On Gender Journeys

In March 2019 I was asked to comment a bit about non-binary identities for a UK news site, and I thought it would make sense to talk about how people come to understand more about their gender position. The journalist found out that someone who was instrumental in getting the X marker on Oregon driver licenses had chosen to relinquish their non-binary identity to take a stand in a male gender. Before I got into talking about non-binary folks, I wanted to point out that people can have all sorts of genders throughout life. Just because a person chooses to move through multiple positionalities doesn’t undermine or negate that person, other people, or any of the genders they move through. It just means that that’s their path.

Folks can have all sorts of gender journeys, and that can involve passing through multiple ideas of gender. Gender is one facet of who we are as people, and having a lifespan view of gender can be very helpful, I think. To talk about a lifespan view of gender, I think it’s helpful to look at the cis hetero models of gender identity, and then tease that apart a bit to display how gender is a fluid thing throughout life. To be clear, I’m not trying to undermine cis hetero people, many of whom have genders that are perfectly nonviolent and congruent for them; that said, I think that pondering and unraveling gender is a helpful exercise for anybody, because it makes life so much more fun.

In the cis het world, to take the example of the normalized male gender, people actually have distinct gender identities and expressions that are compressed and normalized under the rubric of ‘male.’ A baby designated male at birth has a very different gender role and different socialized expectations than a young boy, and that young boy has different expectations than a teenaged boy, who in turn has different expectations and life activities than a young man, a father, a grandfather, etc. These different gender roles are due in part to lifespan changes, in part due to socialization (e.g social conditioning), and in part they are based on individual differences in how people change over time and adapt their responses to themselves and the world based on situations, experience, and prior learning.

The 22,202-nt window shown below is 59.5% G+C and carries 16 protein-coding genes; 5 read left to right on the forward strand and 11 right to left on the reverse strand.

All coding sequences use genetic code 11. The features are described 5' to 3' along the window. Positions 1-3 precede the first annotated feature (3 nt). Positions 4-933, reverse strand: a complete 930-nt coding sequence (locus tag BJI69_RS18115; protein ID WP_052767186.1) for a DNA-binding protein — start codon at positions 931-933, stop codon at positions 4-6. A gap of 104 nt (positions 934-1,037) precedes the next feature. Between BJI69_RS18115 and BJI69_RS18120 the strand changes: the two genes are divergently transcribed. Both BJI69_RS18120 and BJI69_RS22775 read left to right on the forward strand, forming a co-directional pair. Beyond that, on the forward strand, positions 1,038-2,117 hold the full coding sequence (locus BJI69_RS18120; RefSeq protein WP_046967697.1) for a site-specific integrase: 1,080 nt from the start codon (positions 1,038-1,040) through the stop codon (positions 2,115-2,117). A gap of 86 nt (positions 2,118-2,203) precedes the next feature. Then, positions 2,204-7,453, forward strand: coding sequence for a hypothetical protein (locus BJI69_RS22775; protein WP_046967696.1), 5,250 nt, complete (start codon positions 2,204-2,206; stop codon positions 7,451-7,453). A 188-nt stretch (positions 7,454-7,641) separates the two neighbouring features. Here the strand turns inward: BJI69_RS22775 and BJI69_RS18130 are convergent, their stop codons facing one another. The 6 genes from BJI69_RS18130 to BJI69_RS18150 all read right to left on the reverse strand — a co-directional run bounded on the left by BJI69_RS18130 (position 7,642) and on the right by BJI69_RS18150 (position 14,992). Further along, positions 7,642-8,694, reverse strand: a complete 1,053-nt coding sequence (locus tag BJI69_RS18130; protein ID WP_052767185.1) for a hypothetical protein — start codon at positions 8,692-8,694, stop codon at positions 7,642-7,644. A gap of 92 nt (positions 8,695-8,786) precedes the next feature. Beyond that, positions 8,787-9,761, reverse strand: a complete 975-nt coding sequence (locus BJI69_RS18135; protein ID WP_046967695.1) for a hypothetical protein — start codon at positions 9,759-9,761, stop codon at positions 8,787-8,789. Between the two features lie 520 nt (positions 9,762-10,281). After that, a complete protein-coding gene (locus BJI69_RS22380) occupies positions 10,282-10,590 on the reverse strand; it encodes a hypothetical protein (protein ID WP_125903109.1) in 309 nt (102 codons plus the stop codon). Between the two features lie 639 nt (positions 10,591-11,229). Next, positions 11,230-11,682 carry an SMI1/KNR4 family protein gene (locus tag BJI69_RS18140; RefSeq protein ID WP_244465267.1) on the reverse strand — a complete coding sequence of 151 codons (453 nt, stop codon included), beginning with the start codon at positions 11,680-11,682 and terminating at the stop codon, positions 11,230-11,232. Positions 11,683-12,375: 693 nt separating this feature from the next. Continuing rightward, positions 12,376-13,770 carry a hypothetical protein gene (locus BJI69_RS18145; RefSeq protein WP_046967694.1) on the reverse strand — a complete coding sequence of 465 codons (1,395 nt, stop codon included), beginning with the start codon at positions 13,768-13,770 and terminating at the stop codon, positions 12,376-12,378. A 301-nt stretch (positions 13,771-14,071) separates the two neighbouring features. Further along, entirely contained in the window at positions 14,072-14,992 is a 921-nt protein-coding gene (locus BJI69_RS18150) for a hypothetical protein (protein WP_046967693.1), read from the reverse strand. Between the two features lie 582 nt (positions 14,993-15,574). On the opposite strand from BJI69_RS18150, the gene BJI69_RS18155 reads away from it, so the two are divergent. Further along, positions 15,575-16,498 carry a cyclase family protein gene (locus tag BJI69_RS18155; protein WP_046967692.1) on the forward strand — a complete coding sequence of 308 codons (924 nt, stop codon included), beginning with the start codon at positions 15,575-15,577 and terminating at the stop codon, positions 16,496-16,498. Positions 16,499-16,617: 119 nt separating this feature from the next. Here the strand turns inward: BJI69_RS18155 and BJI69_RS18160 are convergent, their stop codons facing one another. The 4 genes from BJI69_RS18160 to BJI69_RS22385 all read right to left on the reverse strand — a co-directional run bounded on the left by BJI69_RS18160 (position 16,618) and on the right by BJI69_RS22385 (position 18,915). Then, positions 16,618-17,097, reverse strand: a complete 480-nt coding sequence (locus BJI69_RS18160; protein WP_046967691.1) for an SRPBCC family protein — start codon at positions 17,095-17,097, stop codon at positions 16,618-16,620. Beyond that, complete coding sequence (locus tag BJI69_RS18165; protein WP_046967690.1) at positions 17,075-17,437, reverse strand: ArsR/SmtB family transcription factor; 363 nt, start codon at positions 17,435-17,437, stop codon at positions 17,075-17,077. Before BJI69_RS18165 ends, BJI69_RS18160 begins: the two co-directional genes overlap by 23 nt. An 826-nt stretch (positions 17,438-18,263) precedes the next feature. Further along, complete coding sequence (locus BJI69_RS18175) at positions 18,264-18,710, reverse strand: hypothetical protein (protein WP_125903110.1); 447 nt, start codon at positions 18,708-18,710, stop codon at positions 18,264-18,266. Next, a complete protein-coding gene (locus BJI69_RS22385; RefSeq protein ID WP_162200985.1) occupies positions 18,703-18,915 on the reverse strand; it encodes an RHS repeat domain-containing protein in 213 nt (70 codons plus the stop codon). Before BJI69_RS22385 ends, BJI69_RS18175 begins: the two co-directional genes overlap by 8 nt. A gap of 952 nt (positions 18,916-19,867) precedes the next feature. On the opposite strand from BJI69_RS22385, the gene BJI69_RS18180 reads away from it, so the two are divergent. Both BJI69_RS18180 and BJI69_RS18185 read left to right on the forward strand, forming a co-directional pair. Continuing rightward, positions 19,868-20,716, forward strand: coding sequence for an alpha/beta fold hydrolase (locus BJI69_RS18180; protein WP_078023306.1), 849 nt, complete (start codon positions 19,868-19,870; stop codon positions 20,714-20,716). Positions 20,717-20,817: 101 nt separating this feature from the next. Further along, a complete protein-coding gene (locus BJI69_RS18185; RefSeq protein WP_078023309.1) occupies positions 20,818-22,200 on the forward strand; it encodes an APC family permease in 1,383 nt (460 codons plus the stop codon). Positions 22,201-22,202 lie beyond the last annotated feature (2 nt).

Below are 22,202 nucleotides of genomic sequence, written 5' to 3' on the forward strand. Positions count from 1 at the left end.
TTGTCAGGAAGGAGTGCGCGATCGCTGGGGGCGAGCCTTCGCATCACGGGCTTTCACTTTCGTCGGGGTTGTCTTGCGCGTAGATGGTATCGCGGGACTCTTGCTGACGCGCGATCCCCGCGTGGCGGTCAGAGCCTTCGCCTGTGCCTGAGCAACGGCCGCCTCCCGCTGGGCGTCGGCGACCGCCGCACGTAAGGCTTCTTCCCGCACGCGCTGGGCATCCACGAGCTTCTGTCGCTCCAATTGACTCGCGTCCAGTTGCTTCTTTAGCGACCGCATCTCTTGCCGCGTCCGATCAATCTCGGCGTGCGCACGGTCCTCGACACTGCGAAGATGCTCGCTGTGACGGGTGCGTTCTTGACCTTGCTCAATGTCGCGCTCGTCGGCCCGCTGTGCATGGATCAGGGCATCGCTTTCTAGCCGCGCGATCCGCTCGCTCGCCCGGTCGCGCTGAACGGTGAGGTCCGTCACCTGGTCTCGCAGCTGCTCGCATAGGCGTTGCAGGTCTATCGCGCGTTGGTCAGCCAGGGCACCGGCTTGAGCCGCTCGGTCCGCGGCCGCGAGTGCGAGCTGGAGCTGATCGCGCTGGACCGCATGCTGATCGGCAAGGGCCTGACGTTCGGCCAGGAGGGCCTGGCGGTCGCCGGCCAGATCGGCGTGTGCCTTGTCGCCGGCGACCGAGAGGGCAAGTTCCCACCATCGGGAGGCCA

So we each get to change over time, and part of what gets to change is our gender, including gender identity, expression, and performance. Even within a binary gender category, there is room to be a certain kind of a man, a certain kind of a woman; to dress certain kinds of ways; to act, move, and speak in certain kinds of ways; to hold particular interests, particular identities, and particular ways of being. Furthermore, these ways of being and doing arise in contexts, so that a man (to continue with our example) has a certain kind of role to perform as a father, colleague, supervisor, friend, lover, etc. Because that can change over time, we also have the potential for endless variety in our individual gender careers, because of how our genders (identity, expression, and performance) change throughout life and in different contexts. In the most radical analysis, we could say that there are at least as many genders as there are people, extended through time and contexts.

I personally feel that having a wide enough view of gender to allow for that kind of playfulness and creativity makes space enough for everyone to do their gender as they see fit. However, just for there to be gender freedom (or, as Kate Bornstein put it, “creative gender anarchy,” in the sense of non-hierarchy) doesn’t address the very real forms of oppression that gender-expansive people face. I take that up in the next post, on gender oppression.

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